Recent years have set a number of sea ice records in the Arctic. The summer of 2007 saw a "perfect storm" of weather conditions favorable for ice loss. Unusually strong high pressure over the Arctic led to clear skies and plenty of sunshine. The polar vortex weakened, injecting large amounts of warm air into the Arctic. Sea ice loss doubled to 39% in 2007, according to the National Snow and Ice Data Center. In one year, as much ice was lost as in the previous 28 years combined. In 2011, the University of Bremen reported that sea ice had reached a new all-time low on September 8th, and was 27,000 square kilometers below the previous record set in 2007.
These recent low sea ice records have provided new opportunities for the shipping industry, opening both the Northeast and the Northwest Passages in the Arctic Ocean. The Northeast Passage is a shipping route that runs along the northern Russian coast and to the Bering Strait, and is sometimes called the "Northern Sea Route." On the other side of the Arctic Ocean, the Northwest Passage runs along the North American coast through waterways in the Canadian Arctic Archipelago. These passages have been elusive since the early 1900s, although climate change has recently freed up both of the typically ice-choked routes. The Northeast Passage opened for the first time in recorded history in 2005, and the Northwest Passage in 2007. For four years in a row, the Northwest Passage was open for ice-free sailing. It now appears that the opening of one or both of these northern passages is the new norm, and business interests are taking note—commercial shipping in the Arctic is on the increase, and there is increasing interest in oil drilling. The great polar explorers of past centuries would be astounded at how the Arctic has changed in the 21st century.
Sea ice extent observations (1970 to 2007) and forecast (2030 to 2100) reproduced using data from the NOAA GFDL model. Yearly extent represents an average 80% sea ice concentration, approximately.
Scientists use numerical models to predict how fast Arctic sea ice is expected to melt in coming decades. So far, these climate models have done a poor job predicting the recent record loss of Arctic sea ice. None of the models used in the 2007 Intergovernmental Panel on Climate Change (IPCC) report have foreseen the recent, remarkable sea ice loss. This is likely because the models have a hard time understanding the transport of heat within the ocean itself, which some argue causes over 50% of Arctic sea ice loss. The NOAA GFDL model paints a similar picture as that of the IPCC models: an ice-free Arctic summer by 2100. However, this is probably too conservative a forecast.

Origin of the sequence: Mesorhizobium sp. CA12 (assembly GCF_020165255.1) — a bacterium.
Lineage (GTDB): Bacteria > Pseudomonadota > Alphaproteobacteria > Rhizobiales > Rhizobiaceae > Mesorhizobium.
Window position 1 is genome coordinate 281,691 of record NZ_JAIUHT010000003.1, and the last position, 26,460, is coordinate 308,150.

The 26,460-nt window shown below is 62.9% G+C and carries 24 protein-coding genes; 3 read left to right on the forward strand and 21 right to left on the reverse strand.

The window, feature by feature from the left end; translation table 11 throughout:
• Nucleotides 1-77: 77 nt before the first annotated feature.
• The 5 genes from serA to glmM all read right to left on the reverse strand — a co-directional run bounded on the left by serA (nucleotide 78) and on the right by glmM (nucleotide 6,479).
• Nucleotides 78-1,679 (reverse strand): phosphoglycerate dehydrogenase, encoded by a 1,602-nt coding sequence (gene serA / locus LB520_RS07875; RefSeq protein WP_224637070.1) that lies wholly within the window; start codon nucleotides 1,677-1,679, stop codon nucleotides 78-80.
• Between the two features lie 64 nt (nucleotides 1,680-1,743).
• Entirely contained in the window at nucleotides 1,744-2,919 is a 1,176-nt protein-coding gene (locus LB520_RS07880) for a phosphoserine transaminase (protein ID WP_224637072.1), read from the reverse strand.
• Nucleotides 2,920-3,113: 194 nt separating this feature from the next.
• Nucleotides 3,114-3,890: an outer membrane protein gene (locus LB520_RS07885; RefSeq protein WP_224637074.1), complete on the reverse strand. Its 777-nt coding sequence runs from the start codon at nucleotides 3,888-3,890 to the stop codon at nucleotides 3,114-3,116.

The prevailing view among climate scientists had been that an ice-free Arctic ocean would occur in the 2070 - 2100 time frame. The February 2007 report from the IPCC warned that without drastic changes in greenhouse gas emissions, Arctic sea ice will "almost entirely" disappear by the end of the century. However, recent observations suggest that a complete loss of summer Arctic sea ice could occur much earlier. Using a simple equation to produce a forecast from the observations, we can see that the Arctic could be ice free by 2030, and this hypothesis is supported by numerous scientists and organizations. Dr. Wieslaw Maslowski and his team from the Naval Postgraduate School in Monterey, California have a model that predicts that increasing summer sea ice melt could lead to an ice-free Arctic during at least part of the northern hemisphere summer by 2016, with a margin of error of plus or minus three years. A separate study published in 2009 predicts the Arctic will be ice-free by the year 2037. Finally, in an interview published by The Guardian, Dr. Mark Serreze, an Arctic ice expert with the National Snow and Ice Data Center, said: If you asked me a couple of years ago when the Arctic could lose all of its ice, then I would have said 2100, or 2070 maybe. But now I think that 2030 is a reasonable estimate. It seems that the Arctic is going to be a very different place within our lifetimes, and certainly within our children's lifetimes."
Impacts of Disappearing Sea Ice
The impacts of an ice-free Arctic are far-reaching, and could be a trigger for abrupt, cataclysmic climate change in the future. Although it is difficult to see exactly how sea ice decline will impact the local and global environment, basic understanding of the Arctic as well as recent observations give us a good idea of how things might change.
Sea level rise
Direct effect: The melting of the Arctic sea ice will not change ocean sea levels appreciably, since the ice is already floating in the ocean. Sea ice melting does slightly contribute to sea level rise since the fresh melt water is less dense than the salty ocean water it displaces. According to Dr. Robert Grumbine of NOAA's sea ice group, if all the world's sea ice melted, it would contribute to about 4 millimeters of global sea level rise. This is a tiny figure compared to the 20 feet of potential sea level rise locked up in the ice of the Greenland Ice Sheet, which is on land.
Indirect effect: The biggest concern regarding Arctic sea ice loss is the warmer average temperatures it will bring to the Arctic in coming years. Warmer temperatures will accelerate the melting of the Greenland ice sheet, which holds enough water to raise sea level 20 feet. Although the IPCC's 2007 report predicted only a 0.6-1.9 foot sea level rise by 2100 due to melting of the Greenland ice sheet and other factors, these estimates will probably need to be revised upwards in light of the unexpectedly high sea ice loss in the Arctic.